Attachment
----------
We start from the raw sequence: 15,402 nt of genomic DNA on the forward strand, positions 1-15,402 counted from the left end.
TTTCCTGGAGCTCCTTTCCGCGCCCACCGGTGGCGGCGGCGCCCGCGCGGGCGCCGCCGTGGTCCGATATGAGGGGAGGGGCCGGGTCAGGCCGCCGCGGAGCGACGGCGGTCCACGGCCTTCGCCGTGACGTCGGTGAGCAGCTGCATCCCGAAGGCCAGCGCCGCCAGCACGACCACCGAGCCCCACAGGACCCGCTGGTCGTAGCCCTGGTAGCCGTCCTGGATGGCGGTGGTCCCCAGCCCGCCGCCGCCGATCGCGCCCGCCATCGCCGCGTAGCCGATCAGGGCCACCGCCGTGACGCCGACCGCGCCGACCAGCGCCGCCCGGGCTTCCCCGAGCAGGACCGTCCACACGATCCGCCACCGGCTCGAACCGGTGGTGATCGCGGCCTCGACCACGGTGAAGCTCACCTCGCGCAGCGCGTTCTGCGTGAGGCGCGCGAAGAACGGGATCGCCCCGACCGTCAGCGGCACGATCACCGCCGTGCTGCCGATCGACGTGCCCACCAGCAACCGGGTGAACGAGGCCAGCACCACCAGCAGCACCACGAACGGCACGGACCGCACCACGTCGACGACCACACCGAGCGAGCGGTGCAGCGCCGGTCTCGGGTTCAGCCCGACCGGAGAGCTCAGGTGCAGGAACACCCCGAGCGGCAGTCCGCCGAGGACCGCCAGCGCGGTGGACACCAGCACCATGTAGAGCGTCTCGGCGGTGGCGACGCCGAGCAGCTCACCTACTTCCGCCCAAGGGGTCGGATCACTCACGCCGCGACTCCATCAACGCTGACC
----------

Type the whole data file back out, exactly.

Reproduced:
We start from the raw sequence: 15,402 nt of genomic DNA on the forward strand, positions 1-15,402 counted from the left end.
TTTCCTGGAGCTCCTTTCCGCGCCCACCGGTGGCGGCGGCGCCCGCGCGGGCGCCGCCGTGGTCCGATATGAGGGGAGGGGCCGGGTCAGGCCGCCGCGGAGCGACGGCGGTCCACGGCCTTCGCCGTGACGTCGGTGAGCAGCTGCATCCCGAAGGCCAGCGCCGCCAGCACGACCACCGAGCCCCACAGGACCCGCTGGTCGTAGCCCTGGTAGCCGTCCTGGATGGCGGTGGTCCCCAGCCCGCCGCCGCCGATCGCGCCCGCCATCGCCGCGTAGCCGATCAGGGCCACCGCCGTGACGCCGACCGCGCCGACCAGCGCCGCCCGGGCTTCCCCGAGCAGGACCGTCCACACGATCCGCCACCGGCTCGAACCGGTGGTGATCGCGGCCTCGACCACGGTGAAGCTCACCTCGCGCAGCGCGTTCTGCGTGAGGCGCGCGAAGAACGGGATCGCCCCGACCGTCAGCGGCACGATCACCGCCGTGCTGCCGATCGACGTGCCCACCAGCAACCGGGTGAACGAGGCCAGCACCACCAGCAGCACCACGAACGGCACGGACCGCACCACGTCGACGACCACACCGAGCGAGCGGTGCAGCGCCGGTCTCGGGTTCAGCCCGACCGGAGAGCTCAGGTGCAGGAACACCCCGAGCGGCAGTCCGCCGAGGACCGCCAGCGCGGTGGACACCAGCACCATGTAGAGCGTCTCGGCGGTGGCGACGCCGAGCAGCTCACCTACTTCCGCCCAAGGGGTCGGATCACTCACGCCGCGACTCCATCAACGCTGACC